• Amid the ugliness of a severely depressed economy, President Obama stood up and declared that he was going to fix healthcare.  He then promptly sat down and let the old-school Dems fuss about it in Congress, annoying everyone in the process (including, in the end, his base). 

  • Healthcare (ahem, health insurance) legislation hi-jinks, combined with double-digit unemployment and six-digit bonuses in recently-bailed-out-Wall-Street firms, sap the remaining mojo about of the Obama Presidency.  Although we can see "change" from many different angles, it sure doesn't feel like "change" looking straight at it. 

  • Obama tries a new tactic on handling terrorist attacks -- don't freak out.  Well, apparently, Republicans are demanding that Obama freak out, so he capitulated and did a little freaking out.  Then he got trashed for not freaking out soon enough, and then he got slammed for planning to try the failed terrorist in civilian court vs. military tribunals.    It would be one thing to have a great debate on the pros and cons of trying a terrorist in court or military tribunal, but it's another to make it a political statement vs. a policy statement.  If our parties can no longer talk about policy without embedding partisanship, then I'd have to say that they've overstayed their welcome.  Policy is meat; partisanship is candy.   Our politics and media have holes in their teeth, and are emaciated yet obese. 
Kind of a depressing round-up for 2009, eh?  Yes, this nutshell is reflective of my lens... a lens that had higher hopes for "year 1" of the era of Obama.  A lens that sees the complexities of the issues we're up against, and the seemingly unwillingness of our society to be able to cope with these complexities through meaningful debate and reasonable resolutions, policies and project plans.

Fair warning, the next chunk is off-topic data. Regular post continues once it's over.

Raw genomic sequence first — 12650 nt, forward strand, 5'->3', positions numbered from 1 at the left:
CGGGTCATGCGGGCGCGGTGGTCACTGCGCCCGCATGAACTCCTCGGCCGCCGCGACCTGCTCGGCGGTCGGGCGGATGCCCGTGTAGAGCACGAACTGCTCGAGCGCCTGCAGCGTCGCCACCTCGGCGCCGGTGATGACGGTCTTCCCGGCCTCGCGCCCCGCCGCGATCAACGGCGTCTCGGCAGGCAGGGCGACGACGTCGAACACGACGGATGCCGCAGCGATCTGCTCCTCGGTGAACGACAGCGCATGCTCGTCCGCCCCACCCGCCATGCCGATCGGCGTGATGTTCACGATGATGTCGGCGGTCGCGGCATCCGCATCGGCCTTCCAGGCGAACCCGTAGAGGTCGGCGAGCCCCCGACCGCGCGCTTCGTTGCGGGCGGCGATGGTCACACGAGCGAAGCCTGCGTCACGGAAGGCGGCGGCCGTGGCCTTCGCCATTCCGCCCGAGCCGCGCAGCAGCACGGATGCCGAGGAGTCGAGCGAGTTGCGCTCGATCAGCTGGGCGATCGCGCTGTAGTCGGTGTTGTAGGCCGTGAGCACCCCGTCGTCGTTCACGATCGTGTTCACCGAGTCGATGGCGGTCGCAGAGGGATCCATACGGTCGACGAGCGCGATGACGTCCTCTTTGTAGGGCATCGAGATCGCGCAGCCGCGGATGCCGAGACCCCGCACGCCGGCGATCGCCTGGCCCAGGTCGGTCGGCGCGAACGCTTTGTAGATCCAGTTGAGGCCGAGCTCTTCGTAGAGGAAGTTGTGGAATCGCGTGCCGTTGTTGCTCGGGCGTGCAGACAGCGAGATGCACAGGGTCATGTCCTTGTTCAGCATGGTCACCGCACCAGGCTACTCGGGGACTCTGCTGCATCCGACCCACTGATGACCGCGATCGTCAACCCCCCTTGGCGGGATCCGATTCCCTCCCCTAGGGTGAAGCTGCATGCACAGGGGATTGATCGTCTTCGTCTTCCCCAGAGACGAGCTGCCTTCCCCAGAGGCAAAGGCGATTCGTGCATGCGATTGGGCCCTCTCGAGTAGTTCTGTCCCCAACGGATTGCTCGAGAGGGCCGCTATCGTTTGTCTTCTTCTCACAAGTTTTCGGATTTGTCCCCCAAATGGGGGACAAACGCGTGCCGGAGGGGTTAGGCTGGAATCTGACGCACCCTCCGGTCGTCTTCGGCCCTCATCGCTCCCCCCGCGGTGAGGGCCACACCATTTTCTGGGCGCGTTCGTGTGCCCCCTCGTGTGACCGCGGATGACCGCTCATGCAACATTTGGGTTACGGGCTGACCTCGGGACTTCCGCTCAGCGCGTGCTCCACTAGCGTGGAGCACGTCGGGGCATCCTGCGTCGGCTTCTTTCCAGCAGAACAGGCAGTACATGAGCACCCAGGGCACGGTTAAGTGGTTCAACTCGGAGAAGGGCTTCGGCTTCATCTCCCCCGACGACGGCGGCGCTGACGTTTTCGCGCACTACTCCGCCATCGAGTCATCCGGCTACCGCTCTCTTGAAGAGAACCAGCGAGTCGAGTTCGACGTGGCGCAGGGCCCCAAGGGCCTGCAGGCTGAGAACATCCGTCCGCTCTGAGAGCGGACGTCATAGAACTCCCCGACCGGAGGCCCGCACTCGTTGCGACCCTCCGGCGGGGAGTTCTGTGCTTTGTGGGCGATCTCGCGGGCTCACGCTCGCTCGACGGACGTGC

Here are some additional thoughts around why things don't feel so great on a macro scale:

America is depressed because we're letting ourselves down.  Obama said it on the campaign trail -- and he was right:  Change happens from the bottom-up, and each of us needs to make the changes we can in order for true, systemic improvements to occur in our culture.   Yet, as President, I've heard and felt almost none of this sentiment from Obama.  It's not like he's not trying to do the right thing... he certainly is.  But he's doing it in what seems to be the most conventional, conservative approach he could take -- letting Congress drive the politics, and letting the opposition party continue to control the debate and tell the more compelling stories. 

The leadership we need is not the kind that fixes the economy for us.  The leadership we need is the kind that challenges us to fix the economy.  It's our country; our economy; our values; our abilities; our limitations; our creativity; our resourcefulness; our fear; our fearlessness; our resoluteness; our inquisitiveness; our diversity; our conservatism; our liberalism; our tolerance.   We've got a ton of all of it.  We just need to be led to use what we got in more valuable, meaningful ways.  When we do that, we'll feel better individually, and only then, feel better as a society.

So, with that, happy 2010, and here's to hoping that we collectively figure out that improving our society starts with improving ourselves.